a owder a journey take a glass for the body's that we had no longer to do with the sake; at setting out take another for Finlanders, who are a sober, robust, courage sake." At length we began and hardy race of people; we had our march, each of our Laplanders now to deal with a set of wretches, with his load of baggage, one of who cared only for fermented liquors, them taking the lead, and the rest and were unwilling to work. In this following one by one in a single file. manner we went on for six miles This was the first time, during our from the beginning of our journey, whole journey, that we had travelled in which distance they stopped to in this manner, and we were wone take rest about fifty times, and as derfully delighted with the singular many times each of them asked for appearance which our caravan made. brandy. If we had not come to the We kept in the rear of the line of resolution to deny them when they march, in order that we might see asked, we should have made no pro. that no part of our baggage was gress that day. They were dying dropped or lost, and moreover to with thirst, and the first spring they observe the conduct of those that came to they dipped their heads in went before. The pleasure we had like so many pigs, and drank full as in reviewing this procession was de- large draughts. We were at very stroyed by the intolerable stench considerable trouble throughout the which these filthy Laplanders left whole of this journey, both in mak. behind then, when they began to ing our Laplanders go on, and in perspire: it was beyond what I am keeping them from straggling. When able to describe; and were I ever so one tumbled down, the whole line equal to the task, I am sure the rea- of march was stopped; when the der would not thank me for the pe- word halt was given, all the caravan rusal of so ill-savoured a composi- threw itself on the ground, and is
was not without much entreaty that « The degree of heat was 29 in we could get the individuals of it to the shade, and 45 in the sun. The raise themselves again on their legs. ground burned our feet; and the few We were nearly sis hours in going shrubs we met with in our way af- six miles; at length we reached the forded us little or no shelter. We borders of a small lake called Kevi. were almost suffocated with heat: jervi, on the right of which a chain and to add to our sufferings, we were of mountains extends itself, and under the necessity of wearing a dress forms the boundaries of Finmark, of thick woollen cloth, as a security or Norwegian Lapland, and Swedish from the insecte, and to cover our Lapland. On the borders of this faces with a veil, which in a great lake we found two boats, which were measure prevented our drawingbreath. in a most shattered condition, full of This extraordinary degree of heat leaks, with oars that were split, and soon operated most powerfully upon of unequal lengths. These boats our Laplanders, who had already were built by the Laplanders, and swallowed three glasses of brandy left in the place mentioned, buried each. They laid themselves down in snow, during the winter, and.ex. to rest at every short distance, and posed to all weathers. Such were were calling out every moment for the boats in which we were now to more brandy, W¢ soon discovered crosa thiä lake, about a mile over,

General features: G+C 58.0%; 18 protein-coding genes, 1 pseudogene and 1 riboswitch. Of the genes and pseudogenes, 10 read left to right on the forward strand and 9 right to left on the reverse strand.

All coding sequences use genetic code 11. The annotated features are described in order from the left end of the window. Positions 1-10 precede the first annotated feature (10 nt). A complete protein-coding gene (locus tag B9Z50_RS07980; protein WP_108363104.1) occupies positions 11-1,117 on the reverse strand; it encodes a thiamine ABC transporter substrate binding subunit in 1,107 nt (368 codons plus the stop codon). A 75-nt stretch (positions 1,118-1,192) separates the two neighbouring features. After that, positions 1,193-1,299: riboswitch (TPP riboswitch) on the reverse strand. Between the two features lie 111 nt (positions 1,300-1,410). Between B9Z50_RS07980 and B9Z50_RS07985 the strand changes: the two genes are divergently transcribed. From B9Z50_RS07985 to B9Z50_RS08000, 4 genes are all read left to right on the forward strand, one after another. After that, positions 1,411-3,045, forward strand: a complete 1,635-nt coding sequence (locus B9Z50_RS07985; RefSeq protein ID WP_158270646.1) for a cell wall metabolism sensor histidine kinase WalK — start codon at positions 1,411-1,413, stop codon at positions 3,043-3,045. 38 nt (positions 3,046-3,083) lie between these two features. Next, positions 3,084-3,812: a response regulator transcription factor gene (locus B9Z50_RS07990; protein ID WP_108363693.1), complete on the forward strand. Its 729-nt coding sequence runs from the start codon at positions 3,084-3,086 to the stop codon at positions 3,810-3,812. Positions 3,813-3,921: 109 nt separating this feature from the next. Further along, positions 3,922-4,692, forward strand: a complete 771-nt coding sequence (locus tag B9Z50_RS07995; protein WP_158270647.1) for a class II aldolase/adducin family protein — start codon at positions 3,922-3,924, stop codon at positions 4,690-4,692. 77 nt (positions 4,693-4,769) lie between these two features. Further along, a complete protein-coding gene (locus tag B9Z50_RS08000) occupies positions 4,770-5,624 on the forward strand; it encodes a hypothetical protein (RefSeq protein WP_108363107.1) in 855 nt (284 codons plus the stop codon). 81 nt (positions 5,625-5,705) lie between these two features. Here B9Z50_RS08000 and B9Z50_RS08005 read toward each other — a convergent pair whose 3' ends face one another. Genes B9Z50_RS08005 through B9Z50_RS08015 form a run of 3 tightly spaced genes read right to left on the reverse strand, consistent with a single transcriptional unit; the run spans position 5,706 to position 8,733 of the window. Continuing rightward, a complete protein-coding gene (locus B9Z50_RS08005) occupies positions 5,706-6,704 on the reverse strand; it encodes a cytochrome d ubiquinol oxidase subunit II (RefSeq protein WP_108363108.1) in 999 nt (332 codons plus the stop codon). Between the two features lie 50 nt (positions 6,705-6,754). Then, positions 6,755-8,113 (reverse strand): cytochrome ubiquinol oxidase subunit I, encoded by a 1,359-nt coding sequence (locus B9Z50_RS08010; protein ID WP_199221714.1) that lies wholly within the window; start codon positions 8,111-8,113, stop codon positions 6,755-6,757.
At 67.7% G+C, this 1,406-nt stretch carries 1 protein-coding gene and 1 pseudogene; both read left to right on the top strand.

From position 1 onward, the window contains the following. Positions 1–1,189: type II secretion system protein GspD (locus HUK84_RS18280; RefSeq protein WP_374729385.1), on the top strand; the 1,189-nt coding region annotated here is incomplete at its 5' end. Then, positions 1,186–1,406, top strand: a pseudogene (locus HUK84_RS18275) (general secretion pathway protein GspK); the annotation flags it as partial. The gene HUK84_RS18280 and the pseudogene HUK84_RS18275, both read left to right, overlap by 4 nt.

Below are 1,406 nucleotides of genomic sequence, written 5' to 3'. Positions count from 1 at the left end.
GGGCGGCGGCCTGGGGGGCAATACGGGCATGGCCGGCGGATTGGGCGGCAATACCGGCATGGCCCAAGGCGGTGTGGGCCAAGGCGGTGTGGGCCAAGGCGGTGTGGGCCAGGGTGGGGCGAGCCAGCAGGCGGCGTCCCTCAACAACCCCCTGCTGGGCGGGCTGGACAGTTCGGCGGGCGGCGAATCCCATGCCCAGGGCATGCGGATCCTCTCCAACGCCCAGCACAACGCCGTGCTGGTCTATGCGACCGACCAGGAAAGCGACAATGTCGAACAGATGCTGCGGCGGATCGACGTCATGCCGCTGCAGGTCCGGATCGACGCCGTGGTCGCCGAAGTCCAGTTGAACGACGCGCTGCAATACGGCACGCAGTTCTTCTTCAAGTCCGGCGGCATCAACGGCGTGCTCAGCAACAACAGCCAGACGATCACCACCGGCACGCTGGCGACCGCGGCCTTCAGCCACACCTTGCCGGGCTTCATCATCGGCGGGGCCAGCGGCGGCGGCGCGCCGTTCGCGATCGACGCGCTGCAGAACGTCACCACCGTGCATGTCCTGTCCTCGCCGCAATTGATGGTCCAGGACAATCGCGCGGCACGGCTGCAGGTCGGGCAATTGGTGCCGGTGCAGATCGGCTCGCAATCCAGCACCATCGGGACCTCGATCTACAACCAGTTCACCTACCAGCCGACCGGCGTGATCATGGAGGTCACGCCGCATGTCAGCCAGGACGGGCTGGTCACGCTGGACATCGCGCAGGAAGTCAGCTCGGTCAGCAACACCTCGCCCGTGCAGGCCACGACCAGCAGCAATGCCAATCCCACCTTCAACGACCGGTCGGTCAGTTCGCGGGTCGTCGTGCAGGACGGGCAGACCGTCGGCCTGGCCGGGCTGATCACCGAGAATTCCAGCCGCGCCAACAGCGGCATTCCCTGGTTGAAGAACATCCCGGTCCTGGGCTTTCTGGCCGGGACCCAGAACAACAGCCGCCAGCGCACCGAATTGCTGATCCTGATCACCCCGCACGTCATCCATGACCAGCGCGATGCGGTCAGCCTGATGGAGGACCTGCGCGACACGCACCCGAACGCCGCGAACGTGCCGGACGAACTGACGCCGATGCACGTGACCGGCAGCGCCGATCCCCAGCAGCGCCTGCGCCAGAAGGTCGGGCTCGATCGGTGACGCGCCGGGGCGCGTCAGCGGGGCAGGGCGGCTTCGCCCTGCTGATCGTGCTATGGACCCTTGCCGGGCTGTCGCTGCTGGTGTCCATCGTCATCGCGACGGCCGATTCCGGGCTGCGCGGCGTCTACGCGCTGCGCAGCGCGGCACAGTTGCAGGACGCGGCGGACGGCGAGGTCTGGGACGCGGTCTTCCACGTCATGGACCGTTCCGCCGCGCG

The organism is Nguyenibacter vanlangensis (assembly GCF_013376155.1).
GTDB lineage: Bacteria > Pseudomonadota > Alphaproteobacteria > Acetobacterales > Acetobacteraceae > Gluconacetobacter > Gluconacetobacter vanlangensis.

and the only conveyance that could is steril, every thing sad and desponpossibly be procured for the purpose. dent. The shadowy forest no lonTwo Laplanders rowed, and two ger adorns the brow of the moun. more scooped out the water, which tain; the singing of the birds, which flowed in at several leaks as fast as enlivened even the woods of Lapthey could throw it ont; and had land, is no longer heard in this scene they ceased baling, the boats would of desolation ; the ruggedoess of the have filled in a short space of time, dark gray rock is not covered by a and we should all have gone to the single shrub; the only music is the bottom. Yet, notwithstanding that hoarse murmuring of the waves ever we were all placed in this perilous and anon renewing their assaults on situation, we observed, not without the huge masses that oppose them. great indignation, that our Lapland The northern sun creeping at midYowers plied their oars, and pulled night at the distance of five diameas leisurely, and with as much phleg- ters along the horizon, and the immatic calmness, as if there had not measurable ocean in apparent conbeen the least occasion for their ex- tact with the skies, form the grand ertion."
ontlines in the sublime picture preAt length, after encountering sented to the astonished spectator. many perils and difficulties, which The incessant cares and pursuits of he seems to have surmounted with anxious mortals are recollected as a equal presence of mind and perse- dream; the various forms and enerverance, Mr. Acerbi arrived at the gies of animated nature are forgotgreat object of his pains and re- ten; and the earth is contemplated search, the North Cape, which he only in its elements, and as constithus describes in a strain of elo. tuting a part of the solar system." quence almost worthy of the sublimity of the awful scene which seems so forcibly to have affected him, and The Pleasures of Hope, with other with which we shall close our ac
Poems. By Thos. Campbell, Esq. count of this very interesting work,